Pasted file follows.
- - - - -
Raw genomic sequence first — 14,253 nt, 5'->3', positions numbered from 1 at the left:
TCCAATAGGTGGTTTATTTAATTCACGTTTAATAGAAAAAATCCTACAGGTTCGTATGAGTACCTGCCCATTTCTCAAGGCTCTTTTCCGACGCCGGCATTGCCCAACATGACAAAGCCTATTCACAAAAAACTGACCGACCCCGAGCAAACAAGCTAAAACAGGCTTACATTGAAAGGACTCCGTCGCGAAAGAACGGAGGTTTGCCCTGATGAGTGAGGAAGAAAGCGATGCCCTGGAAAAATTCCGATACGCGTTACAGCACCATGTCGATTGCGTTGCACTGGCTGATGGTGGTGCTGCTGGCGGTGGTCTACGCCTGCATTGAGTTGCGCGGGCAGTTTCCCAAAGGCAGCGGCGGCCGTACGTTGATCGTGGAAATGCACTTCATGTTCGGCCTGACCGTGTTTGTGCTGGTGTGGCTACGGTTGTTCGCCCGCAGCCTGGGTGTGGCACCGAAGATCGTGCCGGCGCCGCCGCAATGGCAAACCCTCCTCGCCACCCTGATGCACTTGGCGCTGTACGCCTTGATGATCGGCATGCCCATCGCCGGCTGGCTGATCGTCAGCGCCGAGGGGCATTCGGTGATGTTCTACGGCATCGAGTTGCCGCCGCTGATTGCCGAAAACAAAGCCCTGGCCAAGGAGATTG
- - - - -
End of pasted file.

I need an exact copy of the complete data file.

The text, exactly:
Raw genomic sequence first — 14,253 nt, 5'->3', positions numbered from 1 at the left:
TCCAATAGGTGGTTTATTTAATTCACGTTTAATAGAAAAAATCCTACAGGTTCGTATGAGTACCTGCCCATTTCTCAAGGCTCTTTTCCGACGCCGGCATTGCCCAACATGACAAAGCCTATTCACAAAAAACTGACCGACCCCGAGCAAACAAGCTAAAACAGGCTTACATTGAAAGGACTCCGTCGCGAAAGAACGGAGGTTTGCCCTGATGAGTGAGGAAGAAAGCGATGCCCTGGAAAAATTCCGATACGCGTTACAGCACCATGTCGATTGCGTTGCACTGGCTGATGGTGGTGCTGCTGGCGGTGGTCTACGCCTGCATTGAGTTGCGCGGGCAGTTTCCCAAAGGCAGCGGCGGCCGTACGTTGATCGTGGAAATGCACTTCATGTTCGGCCTGACCGTGTTTGTGCTGGTGTGGCTACGGTTGTTCGCCCGCAGCCTGGGTGTGGCACCGAAGATCGTGCCGGCGCCGCCGCAATGGCAAACCCTCCTCGCCACCCTGATGCACTTGGCGCTGTACGCCTTGATGATCGGCATGCCCATCGCCGGCTGGCTGATCGTCAGCGCCGAGGGGCATTCGGTGATGTTCTACGGCATCGAGTTGCCGCCGCTGATTGCCGAAAACAAAGCCCTGGCCAAGGAGATTG